This bookshop definitely has that warehouse feel to it - from its super high ceilings right down to the exposed structural columns and that wonderfully unmistakable old book smell.  Everything you see here has been donated, so the collections are quite eclectic. Like any other used book store, they have great sales (there was one for 30% off everything this weekend) and you never know what gems you might find. 

I hung out on the lower level, where all the fiction was, while Tara browsed the non-fiction upstairs. As I wandered around, I found a small bookshelf off near a door to the back room where they stock the arcs and galleys. Though I didn't find anything I would read, I thought it was cool that they had a special spot for those. 

The overall atmosphere was a welcoming one. There's plenty of room to wander and browsing is highly encouraged. This is the type of bookstore you want to take your time in, since you never know what you'll stumble upon, and you can feel good making a purchase, knowing that your money will be put towards a good cause. 

*** 3 Stars for the welcoming, book sale / warehouse feel and wonderful old book smell.

The Strand

Our last bookstore, and for good reason, was The Strand. 18 miles of books, and they ain't kidding! Probably my least favorite when it comes to design and layout, this beast of a bookstore has some amazing deals on some pretty cool fiction. 

I saw an old Two Dollar Radio title that I'm currently experiencing some guilt over - I restrained myself and didn't buy it when every ounce of my being was screaming that I should. Downstairs, in their audiobook displays, I tossed and turned over copies of Lamb and Threats (and ended up getting neither, but I did purchase a print copy of Threats, so....). Man it sucks when you try to be careful with your cash!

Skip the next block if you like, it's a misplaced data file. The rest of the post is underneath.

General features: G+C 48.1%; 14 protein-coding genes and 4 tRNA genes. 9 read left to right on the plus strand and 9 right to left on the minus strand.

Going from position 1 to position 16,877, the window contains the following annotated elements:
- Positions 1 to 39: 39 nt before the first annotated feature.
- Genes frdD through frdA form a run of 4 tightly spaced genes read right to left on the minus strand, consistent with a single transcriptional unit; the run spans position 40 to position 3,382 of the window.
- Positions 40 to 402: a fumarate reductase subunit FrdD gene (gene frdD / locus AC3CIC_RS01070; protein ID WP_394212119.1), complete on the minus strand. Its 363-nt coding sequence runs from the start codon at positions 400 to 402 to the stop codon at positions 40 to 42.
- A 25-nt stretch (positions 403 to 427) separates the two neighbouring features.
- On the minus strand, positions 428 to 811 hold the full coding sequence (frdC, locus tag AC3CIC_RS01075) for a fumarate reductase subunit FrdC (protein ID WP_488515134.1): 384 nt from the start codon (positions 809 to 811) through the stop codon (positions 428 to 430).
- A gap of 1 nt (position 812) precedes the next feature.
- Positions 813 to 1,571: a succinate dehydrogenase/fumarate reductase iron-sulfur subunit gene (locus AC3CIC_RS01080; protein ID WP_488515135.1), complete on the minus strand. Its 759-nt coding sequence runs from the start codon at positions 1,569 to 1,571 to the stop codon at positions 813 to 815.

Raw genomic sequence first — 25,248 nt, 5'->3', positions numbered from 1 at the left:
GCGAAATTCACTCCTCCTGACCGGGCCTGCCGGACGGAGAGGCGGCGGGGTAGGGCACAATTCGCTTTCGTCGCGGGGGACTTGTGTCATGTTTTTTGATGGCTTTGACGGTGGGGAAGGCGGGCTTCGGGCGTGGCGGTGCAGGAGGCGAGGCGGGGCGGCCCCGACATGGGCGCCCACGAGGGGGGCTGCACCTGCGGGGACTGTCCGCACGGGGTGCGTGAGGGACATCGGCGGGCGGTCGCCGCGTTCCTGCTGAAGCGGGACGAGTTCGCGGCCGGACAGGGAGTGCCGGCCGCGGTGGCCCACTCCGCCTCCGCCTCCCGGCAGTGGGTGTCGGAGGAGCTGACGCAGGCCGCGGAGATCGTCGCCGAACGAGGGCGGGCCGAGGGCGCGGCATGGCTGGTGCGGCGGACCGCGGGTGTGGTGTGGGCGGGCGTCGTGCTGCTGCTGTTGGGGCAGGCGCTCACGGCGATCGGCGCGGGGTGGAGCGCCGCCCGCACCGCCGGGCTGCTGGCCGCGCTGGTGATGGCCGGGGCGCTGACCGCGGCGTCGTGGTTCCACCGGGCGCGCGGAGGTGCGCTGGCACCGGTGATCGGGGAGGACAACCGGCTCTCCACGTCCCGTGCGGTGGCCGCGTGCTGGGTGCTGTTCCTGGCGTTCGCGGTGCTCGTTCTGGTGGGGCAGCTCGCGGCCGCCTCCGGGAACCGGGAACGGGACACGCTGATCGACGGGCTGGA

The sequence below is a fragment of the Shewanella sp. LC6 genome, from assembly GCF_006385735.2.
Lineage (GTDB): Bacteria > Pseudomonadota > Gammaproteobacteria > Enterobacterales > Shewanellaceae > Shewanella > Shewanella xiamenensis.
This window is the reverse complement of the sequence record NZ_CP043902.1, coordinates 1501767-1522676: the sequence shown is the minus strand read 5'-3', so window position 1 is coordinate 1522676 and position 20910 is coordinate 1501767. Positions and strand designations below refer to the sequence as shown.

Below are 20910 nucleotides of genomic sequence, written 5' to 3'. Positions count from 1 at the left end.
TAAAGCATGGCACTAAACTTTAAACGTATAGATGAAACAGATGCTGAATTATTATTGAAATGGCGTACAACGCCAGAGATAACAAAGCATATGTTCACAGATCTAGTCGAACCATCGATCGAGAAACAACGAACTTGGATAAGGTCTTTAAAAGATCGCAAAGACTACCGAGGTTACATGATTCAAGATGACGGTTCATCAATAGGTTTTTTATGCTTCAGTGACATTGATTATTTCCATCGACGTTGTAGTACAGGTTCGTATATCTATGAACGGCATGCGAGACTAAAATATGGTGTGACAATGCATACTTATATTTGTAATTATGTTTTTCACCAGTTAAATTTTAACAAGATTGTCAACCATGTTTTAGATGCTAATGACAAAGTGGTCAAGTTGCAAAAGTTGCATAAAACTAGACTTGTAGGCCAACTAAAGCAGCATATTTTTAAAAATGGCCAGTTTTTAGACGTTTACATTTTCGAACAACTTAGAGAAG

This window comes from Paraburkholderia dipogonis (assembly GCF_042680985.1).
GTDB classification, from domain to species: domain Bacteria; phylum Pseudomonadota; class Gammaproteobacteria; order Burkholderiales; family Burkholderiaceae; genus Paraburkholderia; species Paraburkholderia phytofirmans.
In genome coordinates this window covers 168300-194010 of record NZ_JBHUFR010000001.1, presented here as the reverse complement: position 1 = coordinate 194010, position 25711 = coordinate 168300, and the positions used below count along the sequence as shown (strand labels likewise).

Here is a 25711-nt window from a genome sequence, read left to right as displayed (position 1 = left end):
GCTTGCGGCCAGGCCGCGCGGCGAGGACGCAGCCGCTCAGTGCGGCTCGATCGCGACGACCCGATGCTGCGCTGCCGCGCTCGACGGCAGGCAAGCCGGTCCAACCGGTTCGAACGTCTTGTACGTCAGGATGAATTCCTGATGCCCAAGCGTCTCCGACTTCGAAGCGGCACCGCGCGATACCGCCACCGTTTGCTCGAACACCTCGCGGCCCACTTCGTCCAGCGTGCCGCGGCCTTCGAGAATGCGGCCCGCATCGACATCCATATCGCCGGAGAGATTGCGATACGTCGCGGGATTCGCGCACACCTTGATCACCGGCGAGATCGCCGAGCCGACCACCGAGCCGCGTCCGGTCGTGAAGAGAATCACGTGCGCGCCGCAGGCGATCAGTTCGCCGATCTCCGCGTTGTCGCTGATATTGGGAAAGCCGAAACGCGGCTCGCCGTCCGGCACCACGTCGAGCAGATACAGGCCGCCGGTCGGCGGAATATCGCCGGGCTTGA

Floor upon floor and row upon row and shelves upon shelves, The Strand felt extremely maze-like and claustrophobic. Tara warned me about the sensory overload, but I didn't really know what to expect until we got there. It's like the anti-Housing Works - where the Housing Works makes you feel ok about browsing and lingering, The Strand makes you feel anxious and rushed. So many people and so little space, but so many floors and such incredibly tall bookshelves. *i'm feeling a little panicky just thinking about it.* I totally get why, I mean, it's the best known bookshop in the city! 

*** 3 Stars for the great selections and prices that counteract the anxious crowded feeling.

By the time Tara and I left The Strand, we were bookshopped out. We each had our little bag of books because no matter how good we want to be, we just don't know how to say no to ALL of the books. 

God, there is nothing better than walking the city streets with an ex-resident when she's as much into books as you are! Some people like to bar-hop... We love to get our bookshop-hop on! So what about you? Have you been to one, or more, of these bookshops? Which are your favorites? Did I miss one that you absolutely adore? 


  1. I love Housing Works - you can really browse there! Looks like you enjoyed your visit!

  2. That's quite a tour-- glad you enjoyed! Next visit you should tour Brooklyn's!

  3. This sounds like so much fun! I've been to The Strand but none of the others. But I love Rizzoli and even was lucky enough to go to Gotham Books before it closed. It was fantastic!

    Glad you guys had such a good day!

  4. It's nice to have the tour of bookstores in NYC. I hope I can go there one day.